But poor countries want to make sure the Kyoto protocol, which forces rich countries to limit their greenhouse has emissions, has a future.
Monday's walkout has left the summit in limbo as ministers, including Australia's Climate Change Minister Penny Wong, frantically try to fix the problem.
"It is regrettable that we appear to have reached a gridlock on process," Senator Wong told reporters from the conference centre, adding the situation was "most unfortunate".
"(This) is not a time to play procedural games."
She did not support the developing countries' focus on the need to commit now to a future for the Kyoto protocol.
"An extension only of the Kyoto Protocol is not going to achieve the environmental outcome the world needs," Senator Wong said.
Australia does not want the Kyoto Protocol to be the only vehicle to tackle climate change because it does not include the US, nor major developing countries like China and India.
Senator Wong said that without countries like China and India on board, global efforts to tackle climate change would not work.
She said the situation at the summit was "absolutely" salvageable.
"We can resolve these issues if nations have the political will."
Senator Wong is playing a high-profile role at the UN summit, which has entered its second week and is due to finish on Friday.
Together with her Indian counterpart, she was supposed to be leading special talks to try to resolve issues around the greenhouse targets of developing countries, and around international verification of countries' emissions.
Those talks are on hold now.
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From Can Obama face the "Unspeakable"? My book review of Jim Douglass's "JFK and the Unspeakable" - an excellent post over at the Real History Blog of Linda Pease :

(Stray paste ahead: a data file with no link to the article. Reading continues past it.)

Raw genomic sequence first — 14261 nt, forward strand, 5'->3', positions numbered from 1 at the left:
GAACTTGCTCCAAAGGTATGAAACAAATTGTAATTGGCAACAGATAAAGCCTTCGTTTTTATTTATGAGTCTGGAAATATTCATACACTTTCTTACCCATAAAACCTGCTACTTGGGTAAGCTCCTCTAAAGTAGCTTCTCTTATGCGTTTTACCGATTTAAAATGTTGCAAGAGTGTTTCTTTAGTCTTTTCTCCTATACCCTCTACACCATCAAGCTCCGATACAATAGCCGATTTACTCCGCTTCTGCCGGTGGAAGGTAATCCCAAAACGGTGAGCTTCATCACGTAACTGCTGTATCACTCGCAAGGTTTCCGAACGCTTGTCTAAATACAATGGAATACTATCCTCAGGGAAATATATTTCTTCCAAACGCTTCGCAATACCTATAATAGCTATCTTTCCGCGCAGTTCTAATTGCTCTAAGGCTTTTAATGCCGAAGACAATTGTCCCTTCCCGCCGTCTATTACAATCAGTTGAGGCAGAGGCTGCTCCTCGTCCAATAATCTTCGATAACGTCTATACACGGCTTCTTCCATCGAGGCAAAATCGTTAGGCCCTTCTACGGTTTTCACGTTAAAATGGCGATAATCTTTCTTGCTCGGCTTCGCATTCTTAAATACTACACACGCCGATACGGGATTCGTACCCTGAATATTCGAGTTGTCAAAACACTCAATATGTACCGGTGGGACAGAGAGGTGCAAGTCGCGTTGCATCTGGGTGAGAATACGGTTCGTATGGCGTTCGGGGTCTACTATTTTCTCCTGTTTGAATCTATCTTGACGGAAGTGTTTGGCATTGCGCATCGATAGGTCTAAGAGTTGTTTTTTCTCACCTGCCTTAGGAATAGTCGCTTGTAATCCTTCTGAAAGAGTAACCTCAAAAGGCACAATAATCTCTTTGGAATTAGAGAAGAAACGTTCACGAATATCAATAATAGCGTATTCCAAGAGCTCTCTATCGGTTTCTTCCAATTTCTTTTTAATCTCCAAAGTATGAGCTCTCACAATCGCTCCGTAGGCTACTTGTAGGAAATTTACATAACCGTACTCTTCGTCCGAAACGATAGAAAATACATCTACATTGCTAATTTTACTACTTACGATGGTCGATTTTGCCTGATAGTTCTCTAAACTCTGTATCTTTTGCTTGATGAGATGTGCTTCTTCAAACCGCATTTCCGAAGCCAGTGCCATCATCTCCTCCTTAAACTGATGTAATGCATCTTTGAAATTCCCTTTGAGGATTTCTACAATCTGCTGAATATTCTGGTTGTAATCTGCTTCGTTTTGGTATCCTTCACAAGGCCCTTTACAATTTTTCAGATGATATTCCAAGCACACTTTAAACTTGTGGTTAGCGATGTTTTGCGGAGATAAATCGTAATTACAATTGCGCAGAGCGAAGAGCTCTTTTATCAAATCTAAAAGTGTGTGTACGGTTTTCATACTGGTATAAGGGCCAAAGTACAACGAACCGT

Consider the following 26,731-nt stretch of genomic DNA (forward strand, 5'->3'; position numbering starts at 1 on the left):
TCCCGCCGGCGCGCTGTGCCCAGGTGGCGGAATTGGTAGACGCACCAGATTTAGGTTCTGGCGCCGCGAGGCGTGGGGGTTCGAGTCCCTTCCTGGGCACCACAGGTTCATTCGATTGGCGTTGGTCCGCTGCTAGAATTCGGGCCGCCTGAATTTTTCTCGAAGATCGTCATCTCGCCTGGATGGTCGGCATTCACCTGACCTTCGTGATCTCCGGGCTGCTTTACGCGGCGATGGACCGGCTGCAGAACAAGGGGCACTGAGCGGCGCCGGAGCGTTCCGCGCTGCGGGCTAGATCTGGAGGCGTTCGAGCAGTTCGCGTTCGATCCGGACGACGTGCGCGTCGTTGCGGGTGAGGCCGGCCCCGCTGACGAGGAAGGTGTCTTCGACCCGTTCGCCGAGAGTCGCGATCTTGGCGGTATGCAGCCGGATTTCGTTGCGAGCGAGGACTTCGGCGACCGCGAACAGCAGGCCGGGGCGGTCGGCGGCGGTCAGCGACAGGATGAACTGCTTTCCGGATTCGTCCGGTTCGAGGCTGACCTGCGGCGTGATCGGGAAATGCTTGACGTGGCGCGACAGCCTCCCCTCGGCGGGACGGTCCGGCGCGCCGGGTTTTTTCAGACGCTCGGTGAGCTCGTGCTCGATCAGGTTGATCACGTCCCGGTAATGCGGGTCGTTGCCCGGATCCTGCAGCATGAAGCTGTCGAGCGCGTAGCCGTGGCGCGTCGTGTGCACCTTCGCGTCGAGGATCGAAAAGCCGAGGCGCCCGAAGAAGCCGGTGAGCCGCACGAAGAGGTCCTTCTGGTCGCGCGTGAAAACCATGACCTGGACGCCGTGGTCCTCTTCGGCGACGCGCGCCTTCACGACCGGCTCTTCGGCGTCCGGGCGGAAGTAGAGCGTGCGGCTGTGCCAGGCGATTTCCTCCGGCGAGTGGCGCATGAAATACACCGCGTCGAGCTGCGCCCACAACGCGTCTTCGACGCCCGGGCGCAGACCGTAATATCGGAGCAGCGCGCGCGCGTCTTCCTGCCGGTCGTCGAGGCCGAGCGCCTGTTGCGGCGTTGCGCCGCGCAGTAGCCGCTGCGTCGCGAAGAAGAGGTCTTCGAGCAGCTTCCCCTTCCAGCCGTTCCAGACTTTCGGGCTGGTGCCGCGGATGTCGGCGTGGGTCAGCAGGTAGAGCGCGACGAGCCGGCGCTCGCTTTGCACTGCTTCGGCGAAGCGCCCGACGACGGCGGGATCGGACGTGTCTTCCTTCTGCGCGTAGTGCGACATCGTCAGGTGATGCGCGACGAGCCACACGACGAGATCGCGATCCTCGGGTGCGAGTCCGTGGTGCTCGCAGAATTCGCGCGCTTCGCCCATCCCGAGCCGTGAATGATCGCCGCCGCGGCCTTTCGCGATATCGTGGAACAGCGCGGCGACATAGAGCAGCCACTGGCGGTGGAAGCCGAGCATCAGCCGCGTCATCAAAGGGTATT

If there's one book I wish President Obama would read over the holidays, it is JFK and the Unspeakable: Why He Died and Why It Matters.
Obama, like President John F. Kennedy, has had his first encounters with the permanent warfare establishment, and so far, has been persuaded by their arguments. This book could open his eyes – and ours – to the possibility of another path.
In this eloquent, remarkable book, longtime peace activist and theologian Jim Douglass uses Thomas Merton, a prominent Catholic monk, to elevate the study of Kennedy's presidency to a spiritual as well as physical battle with the warmongers of his time.
In 1962, as Douglass records in his preface, Merton wrote a friend the following eerily prescient analysis:
“I have little confidence in Kennedy. I think he cannot fully measure up to the magnitude of his task, and lacks creative imagination and the deeper kind of sensitivity that is needed. Too much the Time and Life mentality ….
"What is needed is really not shrewdness or craft, but what the politicians don't have: depth, humanity and a certain totality of self-forgetfulness and compassion, not just for individuals but for man as a whole: a deeper kind of dedication. Maybe Kennedy will break through into that someday by miracle. But such people are before long marked out for assassination.”
Merton coined the term “the Unspeakable” to describe the forces of evil that seemed to defy description, that took from the planet first Kennedy, then Malcolm X, Martin Luther King, and Robert Kennedy, and which tragically escalated the war in Vietnam.